“Beauty is in the eye of the beholder,” goes the old cliché. Poetic, to be sure, but hardly exacting enough for the tastes of neuropsychologists.
Computer science and psychology professor Irving Biederman might rephrase it, “the pleasure of perceptual novelty and richness is in the opiate receptors of the cerebral cortex.” Not nearly as pithy, to be sure. But Biederman’s new theory might go a long way explaining how we cast our attention about our surroundings and why we find one thing more ‘interesting’ at first blush than another.
“The deep question here,” said Biederman, who is the Harold W. Dornsife Professor of Neuroscience in the USC College of Letters, Arts and Sciences, “is how to account for our motivation when we’re not worried about our immediate survival or focusing on a specific search task, like hunting for our car keys. This is about 95 to 99 percent of the time for most human beings.”
He will be presenting the theory at the annual Vision Sciences meeting in May.
Biederman proposes a simple mechanism by which the brain seeks to “maximize the rate at which it acquires new but interpretable information.”
His idea rests on the observation that in the cerebral cortex – the brain’s voluminous outer envelope where our highest levels of cognition are based – enkephalin-releasing cells are distributed in a gradient. (Enkephalins are one of the brain’s own natural opiates, the neurochemical basis of pleasure.)
These “pleasure cells,” as they might be called, are sparse in the primary sensory areas where very basic perceptual information such as lines, edges and simple tones are processed. They grow more numerous as information proceeds through higher processing levels, where we experience things like shape, pattern and texture. And they are densest in the so-called association areas, where complex and meaningful things like faces, objects, voices and melodies are represented, and where our perceptions get associated with past experience.
Biederman’s idea is that the more pleasure cells that are activated at once, the more little subconscious, attention-grabbing pings of pleasure we get. And because these pleasure cells are densest in the association areas, our attention is automatically biased toward complex percepts that have the most meaning.
So for example, an abstract tangle of colors is less eye-catching than a street café scene of equivalent visual complexity. The reason is that the street scene engenders a greater sum-total of activation in the pleasure cell-rich association areas, while the abstract image only percolates up to intermediate levels of visual processing where there are fewer such cells.
“There has been no theory like this yet,” said Biederman. “People have speculated about things like curiosity, but typically the work just crashed because of the vicious circularity. People always had to assume that what’s interesting is what people are interested in, and they couldn’t break out of it.”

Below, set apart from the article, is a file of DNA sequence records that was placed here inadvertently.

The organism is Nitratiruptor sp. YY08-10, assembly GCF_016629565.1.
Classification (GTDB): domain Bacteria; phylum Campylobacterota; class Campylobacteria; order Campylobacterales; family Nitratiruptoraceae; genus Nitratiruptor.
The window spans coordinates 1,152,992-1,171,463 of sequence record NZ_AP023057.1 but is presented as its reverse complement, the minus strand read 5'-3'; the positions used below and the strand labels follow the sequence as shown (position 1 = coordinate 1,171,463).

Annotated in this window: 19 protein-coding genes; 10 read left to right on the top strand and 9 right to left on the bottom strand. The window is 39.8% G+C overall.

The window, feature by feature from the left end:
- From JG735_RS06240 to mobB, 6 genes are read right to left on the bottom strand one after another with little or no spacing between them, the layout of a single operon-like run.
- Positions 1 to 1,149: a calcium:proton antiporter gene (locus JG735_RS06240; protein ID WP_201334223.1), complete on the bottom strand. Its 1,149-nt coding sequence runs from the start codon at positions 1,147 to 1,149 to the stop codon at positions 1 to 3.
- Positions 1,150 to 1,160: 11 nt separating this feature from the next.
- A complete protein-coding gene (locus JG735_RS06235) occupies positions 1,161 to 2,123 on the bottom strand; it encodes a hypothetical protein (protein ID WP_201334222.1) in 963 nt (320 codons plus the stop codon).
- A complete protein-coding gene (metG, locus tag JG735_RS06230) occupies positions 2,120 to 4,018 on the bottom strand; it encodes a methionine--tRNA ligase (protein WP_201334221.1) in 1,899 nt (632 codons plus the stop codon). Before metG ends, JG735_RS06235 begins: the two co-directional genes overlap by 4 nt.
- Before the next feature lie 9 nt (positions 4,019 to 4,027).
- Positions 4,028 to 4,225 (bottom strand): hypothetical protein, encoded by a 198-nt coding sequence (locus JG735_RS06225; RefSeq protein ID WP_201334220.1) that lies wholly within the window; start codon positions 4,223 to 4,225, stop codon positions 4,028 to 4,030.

The elegance of this idea is that it accounts for something mysterious – what’s interesting? – based on a relatively straightforward summation of how many pleasure cells a perception causes to fire.
“One thing this theory has going for it is that it’s so simple,” Biederman said. “In cognitive neuroscience we keep finding dumb mechanisms doing smart things. And here’s a really dumb mechanism: Your preference for some experience is related to the amount of activity that’s created in certain brain areas. It keeps us so efficiently attuned to the world, in a way that feels really intelligent, yet it’s so simple.”
Biederman said this theory also explains our taste for novelty and why conversely – to use another cliché – familiarity breeds contempt. It rests on an additional principle of brain organization called “competitive learning” – the fact that as the cortex gets more familiar with something, it uses fewer cells to “encode,” or represent it.
Thus, something novel activates large swaths of the cortex, firing lots of pleasure cells and making a strong bid for our awareness. But as we experience the thing more, fewer cells are devoted to representing it. This results in fewer pleasure cells firing and a consequent lessening of its tug on our conscious attention.
Biederman’s theory has a number of other interesting ramifications, such as why we find fast-cutting sequences on MTV and “Sesame Street” pleasurable: So long as they aren’t incoherent, they up the rate at which the association areas are getting stimulated.
It also explains why we are loath to use the same noun or pronoun over and over again in our sentences, Biederman said.
“Let’s say you’re talking about your car,” he explained. “First you say ‘my car,’ then ‘it,’ but then if you have lot to say, you start to call it a vehicle, a Mercedes and so on.
“We do this even though it increases the risk that we’ll lose the listener or the reader, because if the novel reference is too oblique, they could lose the thread. But you’ve exhausted the enkephalin hit from ‘car.’ So by varying the surface form of the referent, you create little problems for them to solve” – engaging new bits of the cortex, giving them an extra little zap of pleasure to keep their interest up.
While Biederman’s theory neither aspires nor pretends to be a full account of attention or aesthetics, it does boldly claim to capture many key aspects of our casual, workaday attention.
“We’re really junkies for this enkephalin cocktail,” he said.
But for those who relish mystery, there’s still plenty of room left for beauty in the eye of the beholder. And unless neuroscience comes up with some really big surprises, what each of us finds fascinating may always be a matter of taste.